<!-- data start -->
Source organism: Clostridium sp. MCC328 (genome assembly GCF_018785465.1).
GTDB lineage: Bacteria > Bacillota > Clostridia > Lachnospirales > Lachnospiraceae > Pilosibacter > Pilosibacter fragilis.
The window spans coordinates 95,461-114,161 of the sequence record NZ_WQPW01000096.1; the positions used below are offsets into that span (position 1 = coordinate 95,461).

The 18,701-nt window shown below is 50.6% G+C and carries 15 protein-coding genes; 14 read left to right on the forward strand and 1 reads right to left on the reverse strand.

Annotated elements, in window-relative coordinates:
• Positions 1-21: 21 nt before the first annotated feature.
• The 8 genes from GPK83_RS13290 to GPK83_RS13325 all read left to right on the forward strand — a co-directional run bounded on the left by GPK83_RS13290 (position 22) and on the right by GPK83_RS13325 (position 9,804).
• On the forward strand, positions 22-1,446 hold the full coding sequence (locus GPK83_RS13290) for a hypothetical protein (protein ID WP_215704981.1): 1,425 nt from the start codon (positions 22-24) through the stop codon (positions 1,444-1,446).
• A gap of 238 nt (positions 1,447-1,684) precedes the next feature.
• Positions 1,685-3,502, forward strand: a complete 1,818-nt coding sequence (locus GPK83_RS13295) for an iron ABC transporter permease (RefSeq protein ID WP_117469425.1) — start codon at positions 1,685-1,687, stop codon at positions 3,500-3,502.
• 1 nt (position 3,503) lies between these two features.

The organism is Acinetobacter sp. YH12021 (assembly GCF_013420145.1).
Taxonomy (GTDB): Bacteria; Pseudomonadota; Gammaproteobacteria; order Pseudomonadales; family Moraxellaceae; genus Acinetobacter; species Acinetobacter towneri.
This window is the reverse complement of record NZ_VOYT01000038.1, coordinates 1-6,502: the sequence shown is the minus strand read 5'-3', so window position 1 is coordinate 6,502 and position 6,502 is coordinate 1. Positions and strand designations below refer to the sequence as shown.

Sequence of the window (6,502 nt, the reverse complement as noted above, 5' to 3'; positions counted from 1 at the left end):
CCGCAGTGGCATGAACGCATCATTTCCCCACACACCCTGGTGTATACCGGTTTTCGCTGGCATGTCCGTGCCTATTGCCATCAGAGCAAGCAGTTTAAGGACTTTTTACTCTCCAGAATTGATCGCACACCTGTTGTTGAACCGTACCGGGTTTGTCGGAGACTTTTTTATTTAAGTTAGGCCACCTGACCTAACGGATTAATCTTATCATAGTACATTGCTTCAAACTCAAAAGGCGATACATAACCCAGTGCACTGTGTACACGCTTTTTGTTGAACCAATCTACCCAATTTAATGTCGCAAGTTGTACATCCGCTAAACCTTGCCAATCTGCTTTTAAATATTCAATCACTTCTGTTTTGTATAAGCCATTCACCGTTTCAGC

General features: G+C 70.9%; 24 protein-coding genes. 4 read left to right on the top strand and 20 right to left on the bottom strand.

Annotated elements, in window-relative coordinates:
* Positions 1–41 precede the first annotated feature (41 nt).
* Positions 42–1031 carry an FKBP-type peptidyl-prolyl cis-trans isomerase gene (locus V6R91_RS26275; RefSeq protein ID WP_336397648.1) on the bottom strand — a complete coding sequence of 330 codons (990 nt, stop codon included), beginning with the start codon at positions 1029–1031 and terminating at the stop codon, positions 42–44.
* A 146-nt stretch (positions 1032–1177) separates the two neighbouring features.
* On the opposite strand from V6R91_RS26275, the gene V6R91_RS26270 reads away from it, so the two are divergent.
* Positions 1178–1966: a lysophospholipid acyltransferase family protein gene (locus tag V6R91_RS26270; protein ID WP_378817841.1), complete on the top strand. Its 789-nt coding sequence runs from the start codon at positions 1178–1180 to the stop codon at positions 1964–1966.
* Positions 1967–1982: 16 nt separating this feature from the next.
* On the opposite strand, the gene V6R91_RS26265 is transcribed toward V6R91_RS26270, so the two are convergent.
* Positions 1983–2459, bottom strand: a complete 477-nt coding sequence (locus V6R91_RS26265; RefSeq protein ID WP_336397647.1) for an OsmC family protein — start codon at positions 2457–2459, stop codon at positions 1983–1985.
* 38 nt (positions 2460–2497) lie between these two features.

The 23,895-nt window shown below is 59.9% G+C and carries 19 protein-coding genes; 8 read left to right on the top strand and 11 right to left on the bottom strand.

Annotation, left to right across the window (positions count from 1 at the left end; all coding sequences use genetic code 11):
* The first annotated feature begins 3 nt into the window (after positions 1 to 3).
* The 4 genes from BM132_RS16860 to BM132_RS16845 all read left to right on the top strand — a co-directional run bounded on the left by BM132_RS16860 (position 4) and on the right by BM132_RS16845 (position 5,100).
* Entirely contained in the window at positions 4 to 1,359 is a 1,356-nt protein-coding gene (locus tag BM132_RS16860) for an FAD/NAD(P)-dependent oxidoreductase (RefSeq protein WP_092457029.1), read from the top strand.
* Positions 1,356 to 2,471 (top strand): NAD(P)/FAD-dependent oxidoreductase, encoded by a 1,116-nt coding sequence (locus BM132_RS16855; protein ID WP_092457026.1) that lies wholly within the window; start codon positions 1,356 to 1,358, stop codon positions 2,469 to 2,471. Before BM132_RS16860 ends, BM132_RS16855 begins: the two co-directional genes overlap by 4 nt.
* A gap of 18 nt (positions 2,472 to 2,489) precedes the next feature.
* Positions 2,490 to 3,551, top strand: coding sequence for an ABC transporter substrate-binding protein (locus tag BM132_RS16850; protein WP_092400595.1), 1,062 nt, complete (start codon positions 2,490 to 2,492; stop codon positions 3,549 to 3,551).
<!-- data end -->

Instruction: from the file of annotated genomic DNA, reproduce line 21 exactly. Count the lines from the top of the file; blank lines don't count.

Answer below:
* A 146-nt stretch (positions 1032–1177) separates the two neighbouring features.